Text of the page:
From the beginning, we’re taught that telling the truth is good and telling lies is bad; it might be lesson one, even before we learn the alphabet. That lesson is supposed to be ingrained on our brains from a very young age – reinforced at periodic intervals by teachers and respectable adults, lest we forget – so that we carry it through with us our entire lives. And I don’t have a problem with that; in fact, I applaud that system because I believe that truth is an important foundation of our society. No, the problem comes in with the fact that no one actually means a single word of the lesson in the first place. That’s right – it’s another case of a statement with an unspoken caveat:
Tell the truth…but only when it meets these specific criteria.
Those little asterisk start to pop up all over the place – a veritable constellation of excuses to water down, “little white lie,” or out-right ignore the facts (and, no, I’m not about to get into politics, so don’t panic). You’re not supposed to, “hurt someone’s feelings,” so people encourage you to skim off the truth when they ask you for an honest opinion. No one wants to be told they’re newborn baby looks like a bright red, screaming, wrinkled potato (I’m sorry, but unless you are pumped full of mommy-to-be hormones, a newborn looks like a newborn…and, just to complete the picture, NO ONE who has just been through labor looks like anything other than a war victim). I am the only person on the face of the planet who WANTS an honest opinion of how I look in a bathing suit (for the love of the Universe, do NOT let me walk out of that dressing room looking like a complete disaster!). As soon as someone uses the words, “give me your honest opinion,” they’re looking for anything else. What they’re really telling you is, “tell me what I want to hear.”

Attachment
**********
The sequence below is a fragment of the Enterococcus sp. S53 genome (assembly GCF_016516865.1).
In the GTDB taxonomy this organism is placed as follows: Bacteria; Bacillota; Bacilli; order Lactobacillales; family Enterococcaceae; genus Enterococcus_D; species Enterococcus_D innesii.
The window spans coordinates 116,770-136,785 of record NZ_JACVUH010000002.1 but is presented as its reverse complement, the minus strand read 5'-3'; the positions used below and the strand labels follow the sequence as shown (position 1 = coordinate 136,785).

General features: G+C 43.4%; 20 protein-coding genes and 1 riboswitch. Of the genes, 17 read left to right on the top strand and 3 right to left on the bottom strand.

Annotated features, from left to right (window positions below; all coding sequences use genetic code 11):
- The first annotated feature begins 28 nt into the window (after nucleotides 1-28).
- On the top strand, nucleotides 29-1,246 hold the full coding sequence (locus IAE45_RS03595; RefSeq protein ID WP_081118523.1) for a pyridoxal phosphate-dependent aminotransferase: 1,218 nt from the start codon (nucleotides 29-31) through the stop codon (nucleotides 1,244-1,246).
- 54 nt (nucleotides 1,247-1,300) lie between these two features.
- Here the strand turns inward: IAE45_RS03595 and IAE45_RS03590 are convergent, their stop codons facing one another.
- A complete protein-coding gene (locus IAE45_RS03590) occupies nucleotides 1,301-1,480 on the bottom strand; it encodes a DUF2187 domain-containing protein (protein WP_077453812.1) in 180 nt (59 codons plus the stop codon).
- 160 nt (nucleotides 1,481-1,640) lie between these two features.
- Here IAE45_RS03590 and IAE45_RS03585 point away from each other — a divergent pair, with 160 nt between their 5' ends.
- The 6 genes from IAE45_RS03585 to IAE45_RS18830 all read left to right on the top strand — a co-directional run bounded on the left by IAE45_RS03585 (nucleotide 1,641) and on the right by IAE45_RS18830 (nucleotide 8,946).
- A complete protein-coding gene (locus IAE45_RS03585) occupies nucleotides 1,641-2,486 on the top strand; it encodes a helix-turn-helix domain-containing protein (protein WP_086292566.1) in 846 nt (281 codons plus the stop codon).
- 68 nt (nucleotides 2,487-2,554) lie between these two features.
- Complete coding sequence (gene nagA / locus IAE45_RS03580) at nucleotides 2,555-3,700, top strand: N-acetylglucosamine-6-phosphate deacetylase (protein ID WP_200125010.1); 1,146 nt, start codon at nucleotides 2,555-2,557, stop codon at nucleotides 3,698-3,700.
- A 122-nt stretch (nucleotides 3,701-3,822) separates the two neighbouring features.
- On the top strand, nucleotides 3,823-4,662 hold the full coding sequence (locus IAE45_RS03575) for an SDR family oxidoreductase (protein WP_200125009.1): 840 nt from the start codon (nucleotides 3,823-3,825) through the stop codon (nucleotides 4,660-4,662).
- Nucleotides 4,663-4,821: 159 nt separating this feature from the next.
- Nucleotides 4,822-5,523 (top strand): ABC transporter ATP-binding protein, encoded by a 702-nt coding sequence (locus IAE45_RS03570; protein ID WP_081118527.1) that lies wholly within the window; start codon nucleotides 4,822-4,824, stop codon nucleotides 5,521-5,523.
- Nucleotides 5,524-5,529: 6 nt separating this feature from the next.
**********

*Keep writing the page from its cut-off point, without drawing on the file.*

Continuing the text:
It gets worse than that, though, because there are repercussions to being honest that no one mentions in those oh-so-important lessons. Honesty and telling the truth come back to bite you in the ass in the form of isolation, nastiness, and gossip. People will do everything in their power to convince you NOT to tell the truth ever again. It doesn’t just come from your peers, either: people in positions of authority – people you have been taught your entire life to trust – will encourage you tell the truth and then penalize you for doing so by ignoring it in favor of someone else’s lies or discount your words entirely. Over and over, you are hammered with reasons to back down, to tuck the honesty away; after all, dishonesty gets rewarded and praised all around you on a constant basis. Examples surround us everywhere: television, newspaper, social media, popularized in movies and television shows, in books; lying is placed on an epic pedestal. Truth, in contrast, limps along in the dirt and mud, feebly trying to gain attention, usually without success.
Is it really that difficult to tell the truth? Is honesty that difficult a concept? The majority of little kids manage it just fine (seriously – if you ever want to know how you look in something, just ask a small child). True, if you ask them who broke something in the other room when no adult was present, you’re bound to get a whopper of a story, but when it comes to the rest of life, they have truth down pat. So why have so many people failed at keeping that lesson? And why has it twisted into this cynical point of view where people turn on the truth-teller, ostracizing them and threatening to burn them alive? Are people honestly that afraid of…well, honesty?